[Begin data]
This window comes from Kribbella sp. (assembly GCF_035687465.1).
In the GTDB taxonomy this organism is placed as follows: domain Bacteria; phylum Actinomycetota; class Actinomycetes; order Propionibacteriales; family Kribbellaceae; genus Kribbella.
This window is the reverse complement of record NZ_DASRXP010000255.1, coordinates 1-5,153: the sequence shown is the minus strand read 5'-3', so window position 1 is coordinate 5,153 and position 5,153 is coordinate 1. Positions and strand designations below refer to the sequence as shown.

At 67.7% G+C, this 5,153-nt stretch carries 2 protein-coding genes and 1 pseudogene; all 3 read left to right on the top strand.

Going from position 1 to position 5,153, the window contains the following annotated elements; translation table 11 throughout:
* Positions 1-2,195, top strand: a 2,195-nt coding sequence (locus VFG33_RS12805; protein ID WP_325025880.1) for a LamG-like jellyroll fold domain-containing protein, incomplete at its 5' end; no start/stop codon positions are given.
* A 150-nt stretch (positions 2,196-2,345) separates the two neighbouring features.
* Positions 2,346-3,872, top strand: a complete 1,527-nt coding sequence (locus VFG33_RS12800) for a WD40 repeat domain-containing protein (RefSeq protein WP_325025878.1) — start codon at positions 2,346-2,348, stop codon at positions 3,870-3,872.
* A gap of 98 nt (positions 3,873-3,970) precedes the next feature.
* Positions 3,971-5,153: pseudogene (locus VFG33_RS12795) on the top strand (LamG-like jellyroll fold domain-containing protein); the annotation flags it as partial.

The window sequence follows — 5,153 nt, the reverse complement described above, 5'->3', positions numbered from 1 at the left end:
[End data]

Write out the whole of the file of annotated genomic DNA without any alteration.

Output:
This window comes from Kribbella sp. (assembly GCF_035687465.1).
In the GTDB taxonomy this organism is placed as follows: domain Bacteria; phylum Actinomycetota; class Actinomycetes; order Propionibacteriales; family Kribbellaceae; genus Kribbella.
This window is the reverse complement of record NZ_DASRXP010000255.1, coordinates 1-5,153: the sequence shown is the minus strand read 5'-3', so window position 1 is coordinate 5,153 and position 5,153 is coordinate 1. Positions and strand designations below refer to the sequence as shown.

At 67.7% G+C, this 5,153-nt stretch carries 2 protein-coding genes and 1 pseudogene; all 3 read left to right on the top strand.

Going from position 1 to position 5,153, the window contains the following annotated elements; translation table 11 throughout:
* Positions 1-2,195, top strand: a 2,195-nt coding sequence (locus VFG33_RS12805; protein ID WP_325025880.1) for a LamG-like jellyroll fold domain-containing protein, incomplete at its 5' end; no start/stop codon positions are given.
* A 150-nt stretch (positions 2,196-2,345) separates the two neighbouring features.
* Positions 2,346-3,872, top strand: a complete 1,527-nt coding sequence (locus VFG33_RS12800) for a WD40 repeat domain-containing protein (RefSeq protein WP_325025878.1) — start codon at positions 2,346-2,348, stop codon at positions 3,870-3,872.
* A gap of 98 nt (positions 3,873-3,970) precedes the next feature.
* Positions 3,971-5,153: pseudogene (locus VFG33_RS12795) on the top strand (LamG-like jellyroll fold domain-containing protein); the annotation flags it as partial.

The window sequence follows — 5,153 nt, the reverse complement described above, 5'->3', positions numbered from 1 at the left end: